Last week I had a five days with all three kids enrolled in various day camps, and me at home alone, able to write for uninterrupted hours on end. Such time alone is rare for a homeschooling parent, as I’m sure you can imagine. It has happened precisely three times in my life as a mother–once last summer and twice (gasp!) this summer.
As you can see from the post title, this was a week to be used, ostensibly, for writing. And I did some of that. I revised an essay about traveling with our kids in Spain, for the zillionth time, and sent it out for a third ride on the rejection merry-go-round. I started a new essay on the self-imposed sanity that I’m calling “homeschooling my MFA”. But what I did, mostly, was get this blog up and running.
Which should have been a simple task, if I had simply gone to wordpress.com and chosen one of their hosted, pre-designed blogs. But no-o-o. I had to decide to design and host my own blog, with my own website and my own server. Why? Because I fixate on superficial things like page layout and font colors.
I’m not sure I would have done it if I’d realized that my learning curve would be as steep as a black diamond ski run. I started this project in April, for heaven’s sake. But this book helped. As did my belief that you can learn anything if you’re tenacious enough to dig through help files and support forums.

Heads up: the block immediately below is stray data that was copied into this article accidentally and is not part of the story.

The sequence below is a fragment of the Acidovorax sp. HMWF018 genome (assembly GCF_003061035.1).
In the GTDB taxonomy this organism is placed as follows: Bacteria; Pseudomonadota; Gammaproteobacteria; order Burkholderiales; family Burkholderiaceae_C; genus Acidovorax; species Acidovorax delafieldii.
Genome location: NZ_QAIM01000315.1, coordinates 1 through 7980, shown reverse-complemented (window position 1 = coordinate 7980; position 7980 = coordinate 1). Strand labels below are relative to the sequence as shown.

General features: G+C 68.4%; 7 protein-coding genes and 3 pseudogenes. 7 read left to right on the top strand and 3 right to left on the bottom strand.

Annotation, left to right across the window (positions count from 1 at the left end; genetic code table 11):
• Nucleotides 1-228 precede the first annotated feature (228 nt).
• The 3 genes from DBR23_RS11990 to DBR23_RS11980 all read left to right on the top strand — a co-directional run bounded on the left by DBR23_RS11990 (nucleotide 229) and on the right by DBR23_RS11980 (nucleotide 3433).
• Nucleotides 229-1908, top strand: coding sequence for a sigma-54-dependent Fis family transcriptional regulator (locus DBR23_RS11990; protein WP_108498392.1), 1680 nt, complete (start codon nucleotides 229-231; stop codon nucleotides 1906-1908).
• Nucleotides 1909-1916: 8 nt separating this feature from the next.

I learned a bunch of terms that a few months ago would have made as much sense to me as Swedish. I learned how to edit a CSS style sheet with the proper HTML code on my MySQL database so I could upload it via FTP and then drag it to the theme files of my content folder. I’m astounded that that sentence makes sense to me; even more astounded that I was actually able to do it. And that was simply what it took to make my links appear this particular shade of green.
I’m just glad that you and my kids weren’t here last Wednesday to see me swearing and crying when I tried to upgrade to the newest version of WordPress, and found myself in the deep end of the pool with the water far over my head. I lost everything and had to start from scratch. But I’ll know how to upgrade next time!
So I didn’t get a lot of writing done last week, but I got this thing up and running. And I think I learned enough to impress my 16-year-old. Maybe.
It feels so good to teach yourself something. It’s one of the best parts of homeschooling. And it isn’t just for the kids.